Stephen spent that summer playing classical guitar and spending time at a nearby Buddhist temple. It was also towards the end of summer that he drew a bad draft number, which meant that he would be drafted into the Army unless there were some extenuating circumstances involved, such as becoming or being a college student. Stephen thus called up Reed College and asked to be accepted, which he was; and this was why he left San Francisco one September morning, with a holy Buddhist scroll in his bag which had been given, and explained about, by the temple monks. His journey took him across the Golden Gate Bridge, and despite the foggy morning, where he couldn’t see more than three feet in front of him, he felt safe enough crossing it. When he got to the middle of the bridge, he heard a sound on his left; and when he looked that way, he saw the face of a youth with stringy blond hair, a youth who looked very much like that of the youth he had been seeing in his vivid dream. Stephen then spoke to the youth, remarking that he shouldn’t jump, and the youth reacted by screaming out over the water. Stephen managed to talk the youth down, explaining his dream and how he got there. He then showed the young man the scroll he had and went over it briefly before sending the young man, Harry, to his cousin George’s home, along with the scroll and a note of introduction so he would be allowed to stay over. The two then parted ways, and Stephen then hitched rides to Reed College.

For Stephen, the dream and the encounter that it led to suggested to him that there was a connection, a oneness at a level of mind, spirit and soul between humans and the Infinite Mind, and that the entire experience was a lesson for him about the nature of love and reality.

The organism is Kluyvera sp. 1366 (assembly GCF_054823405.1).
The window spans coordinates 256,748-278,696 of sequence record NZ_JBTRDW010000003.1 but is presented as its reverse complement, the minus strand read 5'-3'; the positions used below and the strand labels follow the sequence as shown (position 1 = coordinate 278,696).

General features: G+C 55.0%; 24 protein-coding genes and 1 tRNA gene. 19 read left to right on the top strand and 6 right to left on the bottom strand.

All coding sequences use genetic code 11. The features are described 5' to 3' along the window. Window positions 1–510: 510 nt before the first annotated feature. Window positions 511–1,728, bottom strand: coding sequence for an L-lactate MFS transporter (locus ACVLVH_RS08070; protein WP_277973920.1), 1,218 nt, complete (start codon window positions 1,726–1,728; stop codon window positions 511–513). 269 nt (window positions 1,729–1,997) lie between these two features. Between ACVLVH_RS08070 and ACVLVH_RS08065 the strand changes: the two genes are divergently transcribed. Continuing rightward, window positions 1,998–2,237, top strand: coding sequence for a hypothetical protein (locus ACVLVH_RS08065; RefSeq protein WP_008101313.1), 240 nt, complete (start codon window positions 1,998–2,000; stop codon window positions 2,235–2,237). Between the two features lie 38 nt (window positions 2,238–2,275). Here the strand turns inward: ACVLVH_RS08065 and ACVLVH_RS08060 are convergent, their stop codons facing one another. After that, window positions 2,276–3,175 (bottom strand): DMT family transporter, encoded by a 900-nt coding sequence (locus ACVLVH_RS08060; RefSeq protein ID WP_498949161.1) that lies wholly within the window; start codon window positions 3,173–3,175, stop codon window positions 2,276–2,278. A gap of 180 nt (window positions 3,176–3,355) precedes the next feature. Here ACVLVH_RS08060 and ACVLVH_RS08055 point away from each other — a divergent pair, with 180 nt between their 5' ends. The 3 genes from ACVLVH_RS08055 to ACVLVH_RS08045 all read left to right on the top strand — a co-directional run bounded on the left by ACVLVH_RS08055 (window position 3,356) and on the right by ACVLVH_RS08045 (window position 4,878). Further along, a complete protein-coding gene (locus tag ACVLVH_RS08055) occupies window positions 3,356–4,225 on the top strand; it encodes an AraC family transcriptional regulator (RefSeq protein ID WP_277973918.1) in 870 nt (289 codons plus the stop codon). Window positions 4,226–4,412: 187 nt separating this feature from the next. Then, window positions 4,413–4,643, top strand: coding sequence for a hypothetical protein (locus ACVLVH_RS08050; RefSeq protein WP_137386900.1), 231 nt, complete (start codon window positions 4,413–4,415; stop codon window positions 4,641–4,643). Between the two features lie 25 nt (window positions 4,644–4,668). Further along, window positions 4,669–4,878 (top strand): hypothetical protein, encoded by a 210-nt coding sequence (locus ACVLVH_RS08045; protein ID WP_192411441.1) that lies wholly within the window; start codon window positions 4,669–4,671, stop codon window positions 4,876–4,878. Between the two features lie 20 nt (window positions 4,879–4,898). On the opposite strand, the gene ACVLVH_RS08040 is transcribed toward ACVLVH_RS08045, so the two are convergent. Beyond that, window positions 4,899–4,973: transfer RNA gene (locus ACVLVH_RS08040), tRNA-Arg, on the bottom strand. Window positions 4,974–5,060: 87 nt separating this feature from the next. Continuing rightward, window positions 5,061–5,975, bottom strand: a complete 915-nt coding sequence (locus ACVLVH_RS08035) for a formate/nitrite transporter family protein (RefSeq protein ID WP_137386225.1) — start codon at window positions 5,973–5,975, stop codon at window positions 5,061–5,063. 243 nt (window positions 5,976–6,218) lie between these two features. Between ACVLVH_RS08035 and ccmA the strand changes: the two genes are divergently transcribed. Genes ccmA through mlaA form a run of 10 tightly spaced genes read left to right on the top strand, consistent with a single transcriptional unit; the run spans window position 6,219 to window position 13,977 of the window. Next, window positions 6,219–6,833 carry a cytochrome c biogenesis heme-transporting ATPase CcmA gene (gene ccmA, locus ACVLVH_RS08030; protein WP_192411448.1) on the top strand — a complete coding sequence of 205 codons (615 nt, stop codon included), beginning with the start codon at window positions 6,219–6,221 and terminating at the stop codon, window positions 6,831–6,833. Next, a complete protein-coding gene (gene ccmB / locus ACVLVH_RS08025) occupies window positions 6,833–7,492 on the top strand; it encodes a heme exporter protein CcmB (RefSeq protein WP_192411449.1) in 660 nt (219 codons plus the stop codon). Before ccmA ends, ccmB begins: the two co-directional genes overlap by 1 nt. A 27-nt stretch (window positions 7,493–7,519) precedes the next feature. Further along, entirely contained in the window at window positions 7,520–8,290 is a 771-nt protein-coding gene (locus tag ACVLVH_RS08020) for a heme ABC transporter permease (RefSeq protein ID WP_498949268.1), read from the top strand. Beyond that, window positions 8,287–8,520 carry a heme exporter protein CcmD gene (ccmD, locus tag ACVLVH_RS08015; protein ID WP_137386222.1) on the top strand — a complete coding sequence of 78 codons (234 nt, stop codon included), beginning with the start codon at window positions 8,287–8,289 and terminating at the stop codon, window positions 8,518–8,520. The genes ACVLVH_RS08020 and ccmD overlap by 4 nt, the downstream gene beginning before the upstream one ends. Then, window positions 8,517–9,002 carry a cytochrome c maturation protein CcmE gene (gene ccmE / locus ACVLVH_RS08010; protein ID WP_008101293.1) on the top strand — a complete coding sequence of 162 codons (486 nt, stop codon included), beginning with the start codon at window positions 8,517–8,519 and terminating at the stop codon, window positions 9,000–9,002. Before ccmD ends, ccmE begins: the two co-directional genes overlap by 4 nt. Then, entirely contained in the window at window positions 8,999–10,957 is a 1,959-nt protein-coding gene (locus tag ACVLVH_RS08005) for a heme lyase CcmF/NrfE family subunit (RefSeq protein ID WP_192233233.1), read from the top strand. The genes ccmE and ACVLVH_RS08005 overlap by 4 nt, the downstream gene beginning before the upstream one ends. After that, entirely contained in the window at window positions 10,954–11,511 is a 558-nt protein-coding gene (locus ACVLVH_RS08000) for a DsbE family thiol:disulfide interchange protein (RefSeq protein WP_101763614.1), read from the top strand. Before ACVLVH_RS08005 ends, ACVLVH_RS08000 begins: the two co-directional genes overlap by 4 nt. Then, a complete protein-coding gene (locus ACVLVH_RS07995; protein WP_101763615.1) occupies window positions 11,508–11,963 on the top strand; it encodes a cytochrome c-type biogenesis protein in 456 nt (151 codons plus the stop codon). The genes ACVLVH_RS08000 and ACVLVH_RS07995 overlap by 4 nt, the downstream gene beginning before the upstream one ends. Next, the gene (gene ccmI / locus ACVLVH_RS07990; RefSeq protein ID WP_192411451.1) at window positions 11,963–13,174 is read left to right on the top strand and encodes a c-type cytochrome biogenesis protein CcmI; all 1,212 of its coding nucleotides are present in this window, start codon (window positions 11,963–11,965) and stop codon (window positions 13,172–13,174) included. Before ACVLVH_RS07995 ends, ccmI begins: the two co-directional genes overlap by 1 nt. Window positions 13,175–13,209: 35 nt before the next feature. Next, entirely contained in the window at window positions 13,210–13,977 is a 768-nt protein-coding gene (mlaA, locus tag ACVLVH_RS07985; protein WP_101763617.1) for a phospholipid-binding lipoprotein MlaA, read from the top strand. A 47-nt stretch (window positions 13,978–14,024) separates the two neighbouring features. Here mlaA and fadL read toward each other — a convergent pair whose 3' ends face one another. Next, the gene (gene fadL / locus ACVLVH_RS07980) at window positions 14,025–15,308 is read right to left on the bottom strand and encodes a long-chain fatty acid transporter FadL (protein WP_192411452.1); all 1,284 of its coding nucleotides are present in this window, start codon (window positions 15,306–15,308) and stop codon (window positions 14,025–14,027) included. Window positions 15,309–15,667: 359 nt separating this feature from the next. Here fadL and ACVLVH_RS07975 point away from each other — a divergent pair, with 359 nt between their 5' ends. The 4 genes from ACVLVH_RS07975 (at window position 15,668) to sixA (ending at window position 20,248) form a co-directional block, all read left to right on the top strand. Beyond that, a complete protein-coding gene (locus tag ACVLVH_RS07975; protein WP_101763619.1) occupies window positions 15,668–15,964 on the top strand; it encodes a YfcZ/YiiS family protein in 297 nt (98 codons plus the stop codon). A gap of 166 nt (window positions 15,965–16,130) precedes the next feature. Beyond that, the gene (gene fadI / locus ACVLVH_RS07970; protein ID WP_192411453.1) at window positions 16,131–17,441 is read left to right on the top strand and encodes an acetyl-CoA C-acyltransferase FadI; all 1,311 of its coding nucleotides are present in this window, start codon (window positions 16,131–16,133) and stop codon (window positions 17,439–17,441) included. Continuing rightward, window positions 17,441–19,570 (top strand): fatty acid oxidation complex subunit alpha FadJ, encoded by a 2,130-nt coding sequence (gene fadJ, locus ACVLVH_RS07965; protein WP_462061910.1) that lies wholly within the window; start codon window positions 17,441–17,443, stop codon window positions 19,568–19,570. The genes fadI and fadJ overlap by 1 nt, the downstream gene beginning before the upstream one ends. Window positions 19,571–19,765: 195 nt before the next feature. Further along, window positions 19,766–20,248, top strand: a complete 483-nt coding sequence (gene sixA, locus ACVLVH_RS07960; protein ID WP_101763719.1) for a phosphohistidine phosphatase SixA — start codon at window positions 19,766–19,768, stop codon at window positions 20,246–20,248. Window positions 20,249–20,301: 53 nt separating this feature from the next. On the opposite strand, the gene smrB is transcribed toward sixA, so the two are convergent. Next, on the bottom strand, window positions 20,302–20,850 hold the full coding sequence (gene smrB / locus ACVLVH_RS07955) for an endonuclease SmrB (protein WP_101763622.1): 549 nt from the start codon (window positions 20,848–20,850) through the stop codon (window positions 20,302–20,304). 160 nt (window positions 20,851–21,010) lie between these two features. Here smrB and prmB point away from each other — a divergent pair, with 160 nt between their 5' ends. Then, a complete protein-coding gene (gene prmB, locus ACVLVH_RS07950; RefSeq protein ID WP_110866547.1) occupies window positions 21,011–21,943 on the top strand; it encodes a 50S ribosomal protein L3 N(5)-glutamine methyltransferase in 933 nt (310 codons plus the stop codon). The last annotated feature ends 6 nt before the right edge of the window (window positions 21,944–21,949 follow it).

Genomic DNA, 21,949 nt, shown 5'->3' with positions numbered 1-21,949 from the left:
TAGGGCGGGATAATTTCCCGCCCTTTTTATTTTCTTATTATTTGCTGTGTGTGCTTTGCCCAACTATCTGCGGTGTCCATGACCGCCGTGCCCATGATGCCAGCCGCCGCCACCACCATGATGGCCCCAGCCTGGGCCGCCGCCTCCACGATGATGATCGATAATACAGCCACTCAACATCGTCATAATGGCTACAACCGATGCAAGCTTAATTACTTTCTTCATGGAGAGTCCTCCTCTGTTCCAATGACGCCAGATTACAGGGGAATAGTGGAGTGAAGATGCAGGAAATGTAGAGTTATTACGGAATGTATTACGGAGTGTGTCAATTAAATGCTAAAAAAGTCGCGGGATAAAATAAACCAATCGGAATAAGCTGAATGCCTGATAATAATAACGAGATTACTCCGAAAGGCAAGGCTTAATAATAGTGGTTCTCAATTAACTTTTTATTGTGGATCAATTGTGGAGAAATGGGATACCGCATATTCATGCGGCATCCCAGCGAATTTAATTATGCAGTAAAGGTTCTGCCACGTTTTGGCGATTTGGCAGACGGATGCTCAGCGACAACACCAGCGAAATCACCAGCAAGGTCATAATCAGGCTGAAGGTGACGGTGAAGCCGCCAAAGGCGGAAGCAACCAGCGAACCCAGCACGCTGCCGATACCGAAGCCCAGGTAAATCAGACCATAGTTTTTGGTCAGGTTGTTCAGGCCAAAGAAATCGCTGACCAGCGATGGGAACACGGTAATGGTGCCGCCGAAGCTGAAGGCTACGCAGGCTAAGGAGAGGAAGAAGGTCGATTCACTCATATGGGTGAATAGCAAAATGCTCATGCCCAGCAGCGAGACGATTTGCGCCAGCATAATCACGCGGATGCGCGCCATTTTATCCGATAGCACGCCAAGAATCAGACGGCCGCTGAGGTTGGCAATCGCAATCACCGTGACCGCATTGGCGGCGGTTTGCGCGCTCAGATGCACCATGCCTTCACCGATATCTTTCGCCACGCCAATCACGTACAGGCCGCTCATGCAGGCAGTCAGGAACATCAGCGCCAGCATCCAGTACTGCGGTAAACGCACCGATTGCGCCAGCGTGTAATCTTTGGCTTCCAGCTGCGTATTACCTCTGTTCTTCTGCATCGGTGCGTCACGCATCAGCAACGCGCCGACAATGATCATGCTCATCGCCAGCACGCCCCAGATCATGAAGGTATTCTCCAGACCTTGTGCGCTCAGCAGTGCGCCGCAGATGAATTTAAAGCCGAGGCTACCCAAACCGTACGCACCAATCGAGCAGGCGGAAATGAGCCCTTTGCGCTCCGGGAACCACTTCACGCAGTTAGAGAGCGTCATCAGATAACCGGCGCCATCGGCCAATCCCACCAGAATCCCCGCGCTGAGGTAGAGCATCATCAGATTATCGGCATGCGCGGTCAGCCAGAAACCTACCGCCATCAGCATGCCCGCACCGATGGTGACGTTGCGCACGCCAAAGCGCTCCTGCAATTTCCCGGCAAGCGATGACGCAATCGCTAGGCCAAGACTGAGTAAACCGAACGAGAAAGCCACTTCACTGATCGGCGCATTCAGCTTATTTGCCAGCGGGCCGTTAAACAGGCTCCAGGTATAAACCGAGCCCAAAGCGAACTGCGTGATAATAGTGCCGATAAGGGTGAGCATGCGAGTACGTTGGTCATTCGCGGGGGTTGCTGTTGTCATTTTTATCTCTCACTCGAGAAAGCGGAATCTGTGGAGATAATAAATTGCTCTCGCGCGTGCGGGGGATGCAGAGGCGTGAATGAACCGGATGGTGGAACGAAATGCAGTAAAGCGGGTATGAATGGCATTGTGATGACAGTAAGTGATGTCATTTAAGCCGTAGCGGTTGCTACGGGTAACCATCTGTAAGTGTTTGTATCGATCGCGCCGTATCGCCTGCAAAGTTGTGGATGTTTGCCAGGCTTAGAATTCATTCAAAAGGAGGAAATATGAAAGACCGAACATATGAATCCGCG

Stephen remarks that people who aren’t part of any formal religion can refer to themselves as being spiritual, in that they have an inner sense of the Divine Presence as well as a sense of the spiritual dignity of other people. He also notes that there are people who are both religious and spiritual, as religion isn’t just about formality.

The book, Stephen notes, isn’t a memoir, but a collection of stories that highlight his experiences with synchronicity and connection with the Infinite Mind, and shared a story on synchronicity of his being in Oregon and being taken on a wild, wet-weather motorcycle ride on someone’s new Harley Davidson. Stephen was rather frazzled at the end of the two-hour ride as he walked into his dormitory’s common room, which had a pay phone installed in it. Stephen might have given his mother the number of that particular phone, but he never answered it himself, until this evening. Although it was 11pm Pacific Time, which meant it was 2am Eastern Time, Stephen, as soon as he picked up the phone, found himself speaking with his mother, who said that she had had a premonition of fear and anxiety and thought that Stephen was dead.

Stephen’s experiences have led him to believe that the mind is more than just brain and tissue, and that the connection with a loving, Infinite Mind allows humans, such as himself, to be guided into growing and flourishing, remarking that his life has been “a journey on Route 80.” He also claims to be a noticer, one who notices the small winks and hints of the connections between oneself and the Infinite.

God and Love on Route 80 was his first non-academic book, so he needed to learn how to write non-academically to get the book out. It sprang somewhat from the founding of the nonprofit Institute for Research on Unlimited Love. Stephen began writing out vignettes on the topic of love and what he was about, to help explain what the Institute was all about, and while he had stopped writing his vignettes for some time, he decided to write a book to pull everything together - hence the book. He also notes that the general opinion of scientists not being spiritual isn’t always true, as scientists - particularly physicists - do believe in synchronicity and a higher power.

Stephen’s favorite quote is from Eleanor Roosevelt: “The future belongs to those who believe in the beauty of their dreams.”

Purchase from Amazon: God and Love on Route 80: The Hidden Mystery of Human Connectedness by Stephen G. Post